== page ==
Twelve sumptuous films about mountains, snow, skiing and other adventures come to Whitehorse this weekend in the form of the Banff Mountain Film Festival – the top films chosen from the original 60 shown over nine days in Banff last fall.
The thread that ties these films together is the personal stories that lead people on their eclectic journeys.
Whether the task is to undertake a year-long walk across Asia or to ski as fast as possible down the highest walls in the world, the festival takes us into the slightly obsessive minds that set out to do sometimes great and sometimes nutty things.
This year’s lineup, shown over two nights, mixes high-adrenaline adventure with memoir and cultural documentary.
Thursday night will feature five mid-length films with a bit of snow, a bit of white water, and a bit of social justice. The lineup includes the winner of the Best Film on Climbing prize, The Asgard Project, which documents an ambitious attempt of the first free climb of Mount Asgard in Baffin Island.
Another adrenaline-inducing film will be Eastern Rises, the winner of the Mountain Sport film category. The camera follows a professional fly fisher as he goes off the grid on the wild landscape of the Kamchatka Peninsula in Siberia.
Visually stunning, the documentary takes in Sasquatch sightings, mouse-eating trout, and an epic struggle with copious amounts of Russian vodka.
One of the festival headliners at Banff was Stones into Schools. This story is not about hunger for adventure, but about one failed climber’s passion for the people who live in the isolated mountain communities of Afghanistan.
Stones into Schools is a look at Greg Mortenson’s work to build schools in remote areas of war-torn Afghanistan. The book by the same name has been a bestseller, along with the first book by the renowned climber turned humanitarian, Three Cups of Tea.
Other highlights will take the audience on a creative and stunning journey to places most of us will never go.
Friday night brings The Longest Way, an entertaining time-lapse of a one-year-walk across China from Beijing to Urumqi, a distance of over 3,000 kilometres.
Into Darkness follows a group of cave explorers into the moist and secret world of caves. The cavers keep you in awe as they worm through impossibly small passages to bring spectacular and fantastical images of the underworld.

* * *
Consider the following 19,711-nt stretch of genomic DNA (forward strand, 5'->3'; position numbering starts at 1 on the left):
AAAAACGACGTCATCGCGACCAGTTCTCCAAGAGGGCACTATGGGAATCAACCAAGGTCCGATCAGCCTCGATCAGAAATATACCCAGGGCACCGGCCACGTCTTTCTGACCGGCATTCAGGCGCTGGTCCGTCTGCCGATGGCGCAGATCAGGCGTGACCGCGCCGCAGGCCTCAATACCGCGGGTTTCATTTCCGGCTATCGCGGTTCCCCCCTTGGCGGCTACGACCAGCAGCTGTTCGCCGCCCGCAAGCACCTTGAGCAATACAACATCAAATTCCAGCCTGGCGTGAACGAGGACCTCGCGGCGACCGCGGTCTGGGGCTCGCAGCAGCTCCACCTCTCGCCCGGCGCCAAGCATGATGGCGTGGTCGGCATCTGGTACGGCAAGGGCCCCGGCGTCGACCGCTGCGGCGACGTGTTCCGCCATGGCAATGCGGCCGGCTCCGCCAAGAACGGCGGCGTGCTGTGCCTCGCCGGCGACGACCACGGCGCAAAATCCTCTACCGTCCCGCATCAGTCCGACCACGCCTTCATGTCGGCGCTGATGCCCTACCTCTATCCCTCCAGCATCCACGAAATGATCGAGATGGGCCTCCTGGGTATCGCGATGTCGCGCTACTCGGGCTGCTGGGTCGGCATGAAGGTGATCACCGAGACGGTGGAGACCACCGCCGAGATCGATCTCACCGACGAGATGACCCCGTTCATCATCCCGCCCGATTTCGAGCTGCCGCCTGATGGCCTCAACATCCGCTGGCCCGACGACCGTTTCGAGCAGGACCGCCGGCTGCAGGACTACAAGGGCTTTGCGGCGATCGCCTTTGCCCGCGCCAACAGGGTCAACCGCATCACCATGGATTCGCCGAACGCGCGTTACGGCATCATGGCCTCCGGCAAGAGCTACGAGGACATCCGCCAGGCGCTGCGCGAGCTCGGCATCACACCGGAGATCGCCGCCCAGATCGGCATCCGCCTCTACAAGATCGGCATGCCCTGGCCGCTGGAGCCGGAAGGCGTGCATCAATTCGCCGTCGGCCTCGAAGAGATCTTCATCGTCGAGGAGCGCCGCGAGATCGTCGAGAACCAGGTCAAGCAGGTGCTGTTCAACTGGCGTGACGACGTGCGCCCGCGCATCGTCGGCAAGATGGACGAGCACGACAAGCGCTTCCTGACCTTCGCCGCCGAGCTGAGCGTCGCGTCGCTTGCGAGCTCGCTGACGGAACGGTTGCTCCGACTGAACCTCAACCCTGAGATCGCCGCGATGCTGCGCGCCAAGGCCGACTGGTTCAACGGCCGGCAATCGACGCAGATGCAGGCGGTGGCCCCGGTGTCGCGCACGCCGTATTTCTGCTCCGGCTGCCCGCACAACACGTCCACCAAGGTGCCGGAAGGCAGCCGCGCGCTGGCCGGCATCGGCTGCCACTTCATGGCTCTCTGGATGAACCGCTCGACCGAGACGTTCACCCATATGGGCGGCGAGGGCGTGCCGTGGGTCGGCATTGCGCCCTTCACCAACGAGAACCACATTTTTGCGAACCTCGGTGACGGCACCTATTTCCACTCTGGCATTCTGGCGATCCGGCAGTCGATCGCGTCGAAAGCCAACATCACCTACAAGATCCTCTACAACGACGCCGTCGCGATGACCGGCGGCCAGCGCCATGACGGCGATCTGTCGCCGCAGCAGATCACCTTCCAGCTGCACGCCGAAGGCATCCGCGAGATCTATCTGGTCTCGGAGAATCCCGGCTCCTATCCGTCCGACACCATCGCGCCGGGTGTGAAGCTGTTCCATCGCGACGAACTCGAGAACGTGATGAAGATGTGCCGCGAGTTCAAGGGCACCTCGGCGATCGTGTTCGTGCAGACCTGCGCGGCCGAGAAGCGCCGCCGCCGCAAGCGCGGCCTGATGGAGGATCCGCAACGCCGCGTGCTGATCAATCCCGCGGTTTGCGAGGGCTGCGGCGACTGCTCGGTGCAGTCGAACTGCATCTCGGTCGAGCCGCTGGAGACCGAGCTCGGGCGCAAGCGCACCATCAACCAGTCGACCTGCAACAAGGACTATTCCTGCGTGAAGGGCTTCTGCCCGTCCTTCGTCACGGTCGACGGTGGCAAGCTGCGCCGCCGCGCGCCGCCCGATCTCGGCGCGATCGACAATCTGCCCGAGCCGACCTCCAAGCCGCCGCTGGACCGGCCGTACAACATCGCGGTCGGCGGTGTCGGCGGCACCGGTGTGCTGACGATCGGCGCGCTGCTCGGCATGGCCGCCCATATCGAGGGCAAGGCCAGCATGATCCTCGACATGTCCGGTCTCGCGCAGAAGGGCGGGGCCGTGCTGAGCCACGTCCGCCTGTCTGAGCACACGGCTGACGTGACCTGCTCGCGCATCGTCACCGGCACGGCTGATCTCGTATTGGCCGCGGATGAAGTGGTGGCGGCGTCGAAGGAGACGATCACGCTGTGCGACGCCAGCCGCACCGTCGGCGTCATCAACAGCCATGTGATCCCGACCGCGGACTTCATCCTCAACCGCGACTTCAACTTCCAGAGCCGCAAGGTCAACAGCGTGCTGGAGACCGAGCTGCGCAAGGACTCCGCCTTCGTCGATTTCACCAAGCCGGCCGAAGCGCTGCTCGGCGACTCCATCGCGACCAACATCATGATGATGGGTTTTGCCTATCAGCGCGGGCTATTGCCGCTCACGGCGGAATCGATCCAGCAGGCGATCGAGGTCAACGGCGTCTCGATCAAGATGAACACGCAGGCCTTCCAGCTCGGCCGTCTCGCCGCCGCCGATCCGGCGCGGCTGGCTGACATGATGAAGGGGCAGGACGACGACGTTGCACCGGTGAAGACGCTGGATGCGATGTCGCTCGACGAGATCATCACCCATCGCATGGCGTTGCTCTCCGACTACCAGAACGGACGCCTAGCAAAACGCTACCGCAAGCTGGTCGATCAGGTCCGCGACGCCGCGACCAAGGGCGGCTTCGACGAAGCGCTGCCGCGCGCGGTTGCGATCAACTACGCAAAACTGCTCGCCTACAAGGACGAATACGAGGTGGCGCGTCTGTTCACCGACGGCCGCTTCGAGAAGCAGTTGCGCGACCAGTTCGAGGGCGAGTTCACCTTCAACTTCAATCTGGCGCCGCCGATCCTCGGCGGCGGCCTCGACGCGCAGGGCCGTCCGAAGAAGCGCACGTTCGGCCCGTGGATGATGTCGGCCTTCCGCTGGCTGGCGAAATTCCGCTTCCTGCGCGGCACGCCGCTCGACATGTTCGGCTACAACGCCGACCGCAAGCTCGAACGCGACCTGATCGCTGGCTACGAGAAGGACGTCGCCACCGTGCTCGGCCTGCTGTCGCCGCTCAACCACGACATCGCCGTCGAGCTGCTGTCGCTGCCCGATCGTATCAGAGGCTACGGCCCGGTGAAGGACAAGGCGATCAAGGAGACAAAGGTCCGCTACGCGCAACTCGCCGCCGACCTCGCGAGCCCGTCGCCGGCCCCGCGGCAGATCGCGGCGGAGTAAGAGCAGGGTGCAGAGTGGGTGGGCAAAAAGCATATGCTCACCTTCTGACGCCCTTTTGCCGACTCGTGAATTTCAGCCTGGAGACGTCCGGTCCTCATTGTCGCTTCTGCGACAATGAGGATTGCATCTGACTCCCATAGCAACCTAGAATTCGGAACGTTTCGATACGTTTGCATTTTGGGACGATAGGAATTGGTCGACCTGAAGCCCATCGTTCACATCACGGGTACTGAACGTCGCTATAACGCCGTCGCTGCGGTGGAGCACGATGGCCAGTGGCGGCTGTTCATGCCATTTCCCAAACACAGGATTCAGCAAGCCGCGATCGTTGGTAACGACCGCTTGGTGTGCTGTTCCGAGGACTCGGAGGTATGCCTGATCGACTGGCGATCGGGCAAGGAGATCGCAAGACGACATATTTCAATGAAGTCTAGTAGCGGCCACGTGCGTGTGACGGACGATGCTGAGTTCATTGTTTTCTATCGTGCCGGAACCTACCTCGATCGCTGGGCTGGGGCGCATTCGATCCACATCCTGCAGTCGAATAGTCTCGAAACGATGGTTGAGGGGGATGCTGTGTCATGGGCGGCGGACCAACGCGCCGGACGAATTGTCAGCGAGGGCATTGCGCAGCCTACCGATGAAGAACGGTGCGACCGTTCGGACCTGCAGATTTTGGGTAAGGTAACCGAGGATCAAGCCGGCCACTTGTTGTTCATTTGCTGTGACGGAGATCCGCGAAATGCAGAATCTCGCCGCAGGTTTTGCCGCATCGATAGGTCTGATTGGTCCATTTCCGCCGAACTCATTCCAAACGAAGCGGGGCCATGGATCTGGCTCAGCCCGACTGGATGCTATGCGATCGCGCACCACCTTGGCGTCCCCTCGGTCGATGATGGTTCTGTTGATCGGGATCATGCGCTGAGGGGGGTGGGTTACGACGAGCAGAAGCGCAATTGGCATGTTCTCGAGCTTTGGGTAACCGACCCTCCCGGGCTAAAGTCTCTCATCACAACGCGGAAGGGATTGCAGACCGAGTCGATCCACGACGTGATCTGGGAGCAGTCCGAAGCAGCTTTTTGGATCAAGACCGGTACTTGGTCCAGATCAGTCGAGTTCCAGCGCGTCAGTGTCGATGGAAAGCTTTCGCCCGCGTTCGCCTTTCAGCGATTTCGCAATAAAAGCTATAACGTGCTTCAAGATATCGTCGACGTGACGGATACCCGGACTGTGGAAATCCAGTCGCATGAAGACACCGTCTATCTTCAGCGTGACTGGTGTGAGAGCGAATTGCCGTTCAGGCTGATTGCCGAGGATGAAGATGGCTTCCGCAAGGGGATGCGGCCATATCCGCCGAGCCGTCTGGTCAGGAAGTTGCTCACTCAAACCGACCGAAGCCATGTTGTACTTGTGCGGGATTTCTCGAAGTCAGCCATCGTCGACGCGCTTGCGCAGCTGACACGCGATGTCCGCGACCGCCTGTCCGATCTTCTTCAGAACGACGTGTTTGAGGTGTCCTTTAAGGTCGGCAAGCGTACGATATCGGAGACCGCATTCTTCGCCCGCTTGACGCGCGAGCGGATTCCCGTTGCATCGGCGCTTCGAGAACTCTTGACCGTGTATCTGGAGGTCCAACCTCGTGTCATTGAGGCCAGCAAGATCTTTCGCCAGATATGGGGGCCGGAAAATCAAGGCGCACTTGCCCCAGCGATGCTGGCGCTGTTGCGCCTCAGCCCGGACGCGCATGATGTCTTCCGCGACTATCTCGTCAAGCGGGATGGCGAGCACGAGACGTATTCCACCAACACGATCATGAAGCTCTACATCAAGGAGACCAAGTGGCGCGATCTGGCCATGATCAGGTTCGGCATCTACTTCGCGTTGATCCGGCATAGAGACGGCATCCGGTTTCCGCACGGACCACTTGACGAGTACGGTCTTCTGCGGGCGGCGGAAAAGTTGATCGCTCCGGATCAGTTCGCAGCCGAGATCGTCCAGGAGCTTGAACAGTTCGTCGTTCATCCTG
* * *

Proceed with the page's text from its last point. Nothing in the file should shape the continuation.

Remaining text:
And the visually rich film Life Cycles is a love song to the bicycle and the joy of riding. Its spectacular mountain imagery just might bring tears to the eyes of riders.
Not all the films can be described here, but Last Paradise may be the one most likely to make you reconsider how you spend your leisure time.
This amalgam of adventure, memoir and environmentalism follows a group of adventure-junkie friends who are keen on playing hard.
The film uses original footage shot over 45 years to document the evolution of extreme sports, from the group’s early days in the wilderness of New Zealand, to the bleeding edge of extreme sports today.
Not only were these friends pioneers in snowboarding and extreme skiing, they also found innovative ways of capturing their antics on film that allow the viewer to ride along with them.
The original footage is both creative and compelling, and is a testament to the environmental changes the world has experienced over the past four decades.
The fact that Stones Into Schools headlined the Banff Mountain Film Festival last October/November is a good example of how the festival’s identity has evolved since it began 35 years ago.
One slight detraction is that the festival has become heavily sponsored and the advertising can be wearisome at times.
On the other hand, good stories and engaging characters remain strongly present.
The festival runs at the Yukon Arts Centre at 7:30pm on Thursday and Friday nights.